Betrothal portrait of Anne of Cleves, 1539.
Anne of Cleves was Henry VIII’s fourth wife. The portrait shows her wearing an elegant parure. Her head is covered in a coif which has an unusual pendant fixed to its left side, hanging over her left ear. The rims of her coif are jeweled in the northern fashion. Her short necklace is formed of gem centered flowers with white enamel, matching the border on her dress. A gem-set cross pendant is suspended from it. She further wears a long chain of heavy links spanning her neck twice. Several rings adorn her hands.
Portrait of Elizabeth Seymour, 1540-1541.
Around the middle of the 16th century, the square low cut dresses gave way to a new fashion of high collared ones. An intermediate example can be seen on the left where Elizabeth Seymour displays a more simple but by no means less elegant dress with affixed gold pendant, a necklace, and several rings.
The English Court Under Elizabeth
Portrait of Elizabeth I of England, 1558-1560.
The era of Elizabeth’s reign (1558-1603) saw a different fashion. Men had been wearing just as much, or perhaps, even more, jewelry than women under Henry VIII, but this now changed. Elizabeth was very fond of jewelry and it shows in the many portraits that were produced of her. Following her example, women started to wear more elaborate jewelry than men. Dresses were closed at the neck with high collars and necklaces were worn over the dress and suspended large pendants. Twenty-seven-year-old Elizabeth is wearing a rather modest outfit with a few aiguillettes as the only dress jewels.
“Darnley Portrait” of Elizabeth I of England, 1575.
Here, some 15 years later she is dressed in a far more elaborate dress, has her hair adorned with pearl strings and is wearing similar very long pearl strings around her neck cascading over the bodice of the dress. A large pendant with a huge ruby is suspended from her girdle.
The Spanish Court Under Philip II
Portrait of Philip II of Spain, 1527-1598.
Philip II of Spain illustrates the sober way of fashion that was common among the men of Spain.
Catalina Micaela de Austria, Duchess of Savoy. c. 1585.
His daughter, Catalina Micaela wears a more elaborate parure of necklace and belt, strings of pearls and rings. Around 1600 laws were put in place by Philip III, the successor of Philip II which restricted jewelry for women and prohibited the manufacture of jewelry with relief for all purposes other then church plate.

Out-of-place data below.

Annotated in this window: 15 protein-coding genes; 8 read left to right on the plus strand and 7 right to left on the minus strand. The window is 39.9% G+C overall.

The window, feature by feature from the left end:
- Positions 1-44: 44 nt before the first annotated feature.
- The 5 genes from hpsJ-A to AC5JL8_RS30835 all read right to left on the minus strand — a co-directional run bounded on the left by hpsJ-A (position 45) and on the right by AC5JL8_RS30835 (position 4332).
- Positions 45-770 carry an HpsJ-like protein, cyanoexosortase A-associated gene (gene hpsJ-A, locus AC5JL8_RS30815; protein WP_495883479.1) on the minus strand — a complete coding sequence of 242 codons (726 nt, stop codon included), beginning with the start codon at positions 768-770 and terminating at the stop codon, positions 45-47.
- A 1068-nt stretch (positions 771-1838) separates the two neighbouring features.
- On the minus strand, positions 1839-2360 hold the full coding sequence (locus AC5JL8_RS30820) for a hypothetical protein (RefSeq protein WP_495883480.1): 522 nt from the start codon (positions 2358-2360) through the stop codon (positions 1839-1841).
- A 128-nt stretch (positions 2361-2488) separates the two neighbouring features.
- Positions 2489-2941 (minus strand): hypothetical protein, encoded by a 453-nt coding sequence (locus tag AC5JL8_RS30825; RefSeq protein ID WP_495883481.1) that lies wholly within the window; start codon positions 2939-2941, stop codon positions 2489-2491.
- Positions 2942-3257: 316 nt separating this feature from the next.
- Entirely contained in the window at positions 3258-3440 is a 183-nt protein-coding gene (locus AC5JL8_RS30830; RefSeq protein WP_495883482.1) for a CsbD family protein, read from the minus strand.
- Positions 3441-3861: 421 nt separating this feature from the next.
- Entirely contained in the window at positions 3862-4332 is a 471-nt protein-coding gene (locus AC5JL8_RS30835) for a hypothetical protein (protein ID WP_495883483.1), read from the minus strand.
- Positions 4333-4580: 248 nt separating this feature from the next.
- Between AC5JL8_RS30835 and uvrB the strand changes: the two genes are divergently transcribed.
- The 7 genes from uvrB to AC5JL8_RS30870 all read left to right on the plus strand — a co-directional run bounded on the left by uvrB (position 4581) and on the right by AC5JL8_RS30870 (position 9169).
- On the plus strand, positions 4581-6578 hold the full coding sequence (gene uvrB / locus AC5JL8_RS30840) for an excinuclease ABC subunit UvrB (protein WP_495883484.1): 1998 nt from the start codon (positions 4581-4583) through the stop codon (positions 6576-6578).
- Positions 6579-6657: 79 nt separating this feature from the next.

Francis I, King of France, Early 16th Century.
A portrait of Francis I (reigned from 1515 until 1547,) a contemporary of Henry VIII and dressed in a very similar way with a velvet hat featuring hat jewelry in the form of a badge and pearls and a bejeweled outfit. Francis loved jewelry and actually started the concept of ‘Crown Jewels’ in 1530 when he ruled that certain pieces would be inalienable heirlooms to his successors. The concept of an heirloom only concerned gemstones so resetting was still possible and jewelry was often updated. Other monarchs followed his example in the years after his reign. Ironically, Francis found himself having to pawn off most of his jewelry and by the end of his life the majority of his collection was tied up elsewhere as collateral.
Detail from Plaque of Henry II of France, c.1555-1560.
Son of Francis I, Henry II is a sovereign said to have disliked jewelry. During his reign, France got entangled in a long period of war and disruption and consequently, jewelry took a fall. Perhaps ironically, we find him here depicted in painted enamel on gilded copper.
- Benvenuto Cellini, The Treatises of Benvenuto Cellini on Goldsmithing and Sculpture. Dover. ISBN 978-0486215686
- 7000 Years of Jewellery, Various Authors, edited by Hugh Tait, British Museum Press, London, 1986. ISBN 9780714150321
- Jewelry, from Antiquity to the Present, Phillips, Clare, Thames & Hudson, London, 1996. ISBN 9780500202876
- A HIstory of Jewellery 1100-1870, Evans, Joan, Dover Publications, Inc, New York, USA, 1953/1970. ISBN 0486261220
- A History of the Modern World, 8th edition, Palmer, Robert. R. & Colton, Joel. McGraw-Hill, Inc. New York, USA, 1995. ISBN 0070408262
- Kleinodienbuch der Herzogin Anna von Bayern – BSB Cod.icon. 429, München, 1552 – 1555 in the digital collection of the Bayerische Staatsbibliothek A digitalized book full of illustrations giving you a great view into 16th-century jewelry!
- A History of Jewelry 1100-1870, Joan Evans